Home Australia The Conservatives face an electoral defeat as Labor will win a majority of 416, which could see Rishi Sunak LOSE his seat and leave the Conservatives with just 39 MPs, a shocking Mail on Sunday poll reveals.

The Conservatives face an electoral defeat as Labor will win a majority of 416, which could see Rishi Sunak LOSE his seat and leave the Conservatives with just 39 MPs, a shocking Mail on Sunday poll reveals.

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The Deltapoll poll gives Sir Keir Starmer's party a 25-point lead, which would reduce the Conservatives to a group of 37 seats the size of the Liberal Democrats.

Labor is heading for a majority of 416 votes in an election result that would prove catastrophic for the Conservative Party, according to a new Mail on Sunday poll.

The Deltapoll poll gives Sir Keir Starmer’s party a 25-point lead, which would reduce the Conservatives to 37 seats, the same as the Liberal Democrats.

Even Prime Minister Rishi Sunak would lose his Yorkshire seat, despite defending a majority of more than 27,000.

The polling company carefully warns that the projection is based on a crude uniform oscillation and should be treated with caution.

However, the survey, which was carried out in part after the furor over Rishi Sunak’s early return from D-Day commemorations, highlights the scale of Sunak’s task in the run-up to the July 4 vote.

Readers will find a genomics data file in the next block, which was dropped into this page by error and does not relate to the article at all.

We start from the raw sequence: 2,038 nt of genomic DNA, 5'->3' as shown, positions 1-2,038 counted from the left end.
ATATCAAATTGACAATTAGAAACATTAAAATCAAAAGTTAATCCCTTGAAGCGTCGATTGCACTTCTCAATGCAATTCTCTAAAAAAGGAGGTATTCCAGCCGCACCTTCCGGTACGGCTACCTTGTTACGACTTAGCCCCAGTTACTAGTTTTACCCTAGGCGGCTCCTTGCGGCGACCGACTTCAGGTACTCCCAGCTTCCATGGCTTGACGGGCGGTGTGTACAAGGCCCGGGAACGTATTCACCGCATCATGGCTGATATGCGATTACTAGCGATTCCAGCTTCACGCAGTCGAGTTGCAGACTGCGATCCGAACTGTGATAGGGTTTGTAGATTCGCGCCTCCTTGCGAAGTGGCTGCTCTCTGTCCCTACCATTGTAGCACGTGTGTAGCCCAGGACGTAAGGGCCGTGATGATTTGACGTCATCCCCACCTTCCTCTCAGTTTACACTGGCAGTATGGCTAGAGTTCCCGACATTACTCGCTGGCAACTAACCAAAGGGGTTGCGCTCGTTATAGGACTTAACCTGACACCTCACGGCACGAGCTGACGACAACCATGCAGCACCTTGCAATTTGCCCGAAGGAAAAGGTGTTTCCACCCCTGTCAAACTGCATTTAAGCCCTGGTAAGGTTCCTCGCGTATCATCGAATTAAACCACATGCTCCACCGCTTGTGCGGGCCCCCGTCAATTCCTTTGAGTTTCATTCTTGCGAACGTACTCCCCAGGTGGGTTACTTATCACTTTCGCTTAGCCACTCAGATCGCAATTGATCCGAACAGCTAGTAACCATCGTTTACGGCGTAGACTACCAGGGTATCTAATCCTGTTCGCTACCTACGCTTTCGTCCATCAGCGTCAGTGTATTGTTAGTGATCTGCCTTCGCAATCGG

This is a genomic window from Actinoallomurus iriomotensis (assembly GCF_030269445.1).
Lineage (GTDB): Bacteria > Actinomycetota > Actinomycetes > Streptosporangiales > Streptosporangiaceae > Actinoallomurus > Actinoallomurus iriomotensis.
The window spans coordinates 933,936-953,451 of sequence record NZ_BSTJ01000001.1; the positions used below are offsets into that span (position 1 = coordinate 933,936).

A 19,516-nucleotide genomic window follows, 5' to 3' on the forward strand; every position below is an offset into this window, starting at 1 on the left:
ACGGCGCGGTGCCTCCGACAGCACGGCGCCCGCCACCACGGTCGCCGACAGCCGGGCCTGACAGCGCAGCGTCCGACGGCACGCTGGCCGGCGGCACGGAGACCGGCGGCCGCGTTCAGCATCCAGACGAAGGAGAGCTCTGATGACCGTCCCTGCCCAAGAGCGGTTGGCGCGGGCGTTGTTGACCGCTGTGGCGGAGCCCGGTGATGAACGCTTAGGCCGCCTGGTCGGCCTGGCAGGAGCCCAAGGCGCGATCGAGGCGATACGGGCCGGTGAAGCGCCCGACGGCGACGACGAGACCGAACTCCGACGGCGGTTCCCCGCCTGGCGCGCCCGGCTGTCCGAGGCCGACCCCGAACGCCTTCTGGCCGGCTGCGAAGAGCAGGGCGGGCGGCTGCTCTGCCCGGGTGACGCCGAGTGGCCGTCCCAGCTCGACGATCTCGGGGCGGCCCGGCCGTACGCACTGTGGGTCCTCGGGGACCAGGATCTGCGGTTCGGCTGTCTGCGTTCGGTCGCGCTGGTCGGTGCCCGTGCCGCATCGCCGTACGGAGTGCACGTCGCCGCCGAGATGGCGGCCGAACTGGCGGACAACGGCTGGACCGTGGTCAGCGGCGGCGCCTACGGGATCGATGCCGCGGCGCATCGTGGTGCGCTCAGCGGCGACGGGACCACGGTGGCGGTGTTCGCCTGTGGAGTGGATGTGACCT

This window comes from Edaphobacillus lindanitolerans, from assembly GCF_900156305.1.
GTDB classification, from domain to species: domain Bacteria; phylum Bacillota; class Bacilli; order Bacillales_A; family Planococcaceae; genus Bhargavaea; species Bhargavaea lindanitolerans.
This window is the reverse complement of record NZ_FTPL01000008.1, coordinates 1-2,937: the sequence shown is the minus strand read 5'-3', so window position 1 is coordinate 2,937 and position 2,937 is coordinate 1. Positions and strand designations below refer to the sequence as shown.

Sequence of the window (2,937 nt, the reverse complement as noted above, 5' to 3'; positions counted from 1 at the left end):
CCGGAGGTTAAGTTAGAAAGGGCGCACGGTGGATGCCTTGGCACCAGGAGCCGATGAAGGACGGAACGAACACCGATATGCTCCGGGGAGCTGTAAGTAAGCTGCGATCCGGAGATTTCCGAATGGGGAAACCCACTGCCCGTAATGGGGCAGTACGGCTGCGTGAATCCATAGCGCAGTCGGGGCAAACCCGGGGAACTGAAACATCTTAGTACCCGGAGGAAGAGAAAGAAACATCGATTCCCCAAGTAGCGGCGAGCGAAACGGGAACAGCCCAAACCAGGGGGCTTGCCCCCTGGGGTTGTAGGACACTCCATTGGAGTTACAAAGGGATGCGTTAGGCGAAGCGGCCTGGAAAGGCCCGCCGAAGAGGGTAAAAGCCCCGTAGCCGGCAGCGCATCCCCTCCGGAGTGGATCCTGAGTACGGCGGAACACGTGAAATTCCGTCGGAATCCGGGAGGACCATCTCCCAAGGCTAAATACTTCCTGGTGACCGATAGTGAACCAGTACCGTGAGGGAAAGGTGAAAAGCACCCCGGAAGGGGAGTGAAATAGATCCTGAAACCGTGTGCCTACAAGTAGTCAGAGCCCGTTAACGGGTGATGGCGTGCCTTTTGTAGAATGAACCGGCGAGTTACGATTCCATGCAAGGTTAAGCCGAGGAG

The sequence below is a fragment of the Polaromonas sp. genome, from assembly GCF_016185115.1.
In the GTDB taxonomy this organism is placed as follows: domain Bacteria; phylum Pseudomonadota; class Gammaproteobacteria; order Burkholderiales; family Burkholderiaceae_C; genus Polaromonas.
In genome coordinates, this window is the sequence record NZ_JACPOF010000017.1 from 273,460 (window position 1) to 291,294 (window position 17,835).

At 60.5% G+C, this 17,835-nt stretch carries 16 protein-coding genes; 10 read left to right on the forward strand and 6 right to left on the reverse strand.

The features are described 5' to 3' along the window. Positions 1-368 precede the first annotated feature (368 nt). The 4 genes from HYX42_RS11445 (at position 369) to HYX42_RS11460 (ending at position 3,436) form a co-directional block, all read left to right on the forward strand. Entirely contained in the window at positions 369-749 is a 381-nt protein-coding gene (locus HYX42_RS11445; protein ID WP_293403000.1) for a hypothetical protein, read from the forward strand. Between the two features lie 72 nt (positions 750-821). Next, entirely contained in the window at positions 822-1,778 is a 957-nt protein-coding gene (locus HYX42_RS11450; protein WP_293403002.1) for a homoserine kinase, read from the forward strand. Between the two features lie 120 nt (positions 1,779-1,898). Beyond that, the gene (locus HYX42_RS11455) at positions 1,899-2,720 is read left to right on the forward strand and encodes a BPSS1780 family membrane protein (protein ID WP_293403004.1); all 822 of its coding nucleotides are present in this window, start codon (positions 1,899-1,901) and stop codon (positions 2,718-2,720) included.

The Deltapoll poll gives Sir Keir Starmer’s party a 25-point lead, which would reduce the Conservatives to a group of 37 seats the size of the Liberal Democrats.

Even Prime Minister Rishi Sunak would lose his Yorkshire seat, despite defending a majority of more than 27,000 votes.

Even Prime Minister Rishi Sunak would lose his Yorkshire seat, despite defending a majority of more than 27,000 votes.

Mr Sunak pictured speaking to volunteers during a visit today to a community garden project in Bishop Aukland.

Mr Sunak pictured speaking to volunteers during a visit today to a community garden project in Bishop Aukland.

However, the survey, which was carried out in part after the furor over Rishi Sunak's early return from D-Day commemorations, highlights the scale of Sunak's task in the run-up to the July 4 vote.

However, the survey, which was carried out in part after the furor over Rishi Sunak’s early return from D-Day commemorations, highlights the scale of Sunak’s task in the run-up to the July 4 vote.